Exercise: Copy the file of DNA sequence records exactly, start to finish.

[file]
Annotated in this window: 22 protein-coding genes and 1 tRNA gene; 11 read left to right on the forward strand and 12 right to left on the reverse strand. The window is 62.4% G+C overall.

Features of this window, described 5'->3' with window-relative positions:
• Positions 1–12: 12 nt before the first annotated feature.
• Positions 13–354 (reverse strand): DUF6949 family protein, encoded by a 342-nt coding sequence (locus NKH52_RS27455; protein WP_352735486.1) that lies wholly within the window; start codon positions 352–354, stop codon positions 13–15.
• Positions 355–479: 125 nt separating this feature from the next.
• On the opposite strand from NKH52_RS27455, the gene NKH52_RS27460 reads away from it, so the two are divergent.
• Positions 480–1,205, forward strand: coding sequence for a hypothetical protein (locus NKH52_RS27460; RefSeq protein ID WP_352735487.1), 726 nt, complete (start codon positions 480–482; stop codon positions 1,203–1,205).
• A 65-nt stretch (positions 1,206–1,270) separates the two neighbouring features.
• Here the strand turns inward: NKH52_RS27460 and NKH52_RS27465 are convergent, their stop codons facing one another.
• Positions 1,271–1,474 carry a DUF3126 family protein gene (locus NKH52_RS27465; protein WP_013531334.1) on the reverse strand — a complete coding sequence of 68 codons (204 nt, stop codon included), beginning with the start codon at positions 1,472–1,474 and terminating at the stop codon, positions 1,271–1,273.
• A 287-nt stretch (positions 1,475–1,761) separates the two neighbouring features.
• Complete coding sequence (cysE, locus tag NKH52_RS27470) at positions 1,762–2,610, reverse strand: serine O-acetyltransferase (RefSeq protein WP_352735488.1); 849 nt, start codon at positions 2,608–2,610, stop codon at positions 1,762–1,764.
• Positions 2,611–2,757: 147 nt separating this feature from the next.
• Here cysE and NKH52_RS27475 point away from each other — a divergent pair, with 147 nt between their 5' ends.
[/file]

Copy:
Annotated in this window: 22 protein-coding genes and 1 tRNA gene; 11 read left to right on the forward strand and 12 right to left on the reverse strand. The window is 62.4% G+C overall.

Features of this window, described 5'->3' with window-relative positions:
• Positions 1–12: 12 nt before the first annotated feature.
• Positions 13–354 (reverse strand): DUF6949 family protein, encoded by a 342-nt coding sequence (locus NKH52_RS27455; protein WP_352735486.1) that lies wholly within the window; start codon positions 352–354, stop codon positions 13–15.
• Positions 355–479: 125 nt separating this feature from the next.
• On the opposite strand from NKH52_RS27455, the gene NKH52_RS27460 reads away from it, so the two are divergent.
• Positions 480–1,205, forward strand: coding sequence for a hypothetical protein (locus NKH52_RS27460; RefSeq protein ID WP_352735487.1), 726 nt, complete (start codon positions 480–482; stop codon positions 1,203–1,205).
• A 65-nt stretch (positions 1,206–1,270) separates the two neighbouring features.
• Here the strand turns inward: NKH52_RS27460 and NKH52_RS27465 are convergent, their stop codons facing one another.
• Positions 1,271–1,474 carry a DUF3126 family protein gene (locus NKH52_RS27465; protein WP_013531334.1) on the reverse strand — a complete coding sequence of 68 codons (204 nt, stop codon included), beginning with the start codon at positions 1,472–1,474 and terminating at the stop codon, positions 1,271–1,273.
• A 287-nt stretch (positions 1,475–1,761) separates the two neighbouring features.
• Complete coding sequence (cysE, locus tag NKH52_RS27470) at positions 1,762–2,610, reverse strand: serine O-acetyltransferase (RefSeq protein WP_352735488.1); 849 nt, start codon at positions 2,608–2,610, stop codon at positions 1,762–1,764.
• Positions 2,611–2,757: 147 nt separating this feature from the next.
• Here cysE and NKH52_RS27475 point away from each other — a divergent pair, with 147 nt between their 5' ends.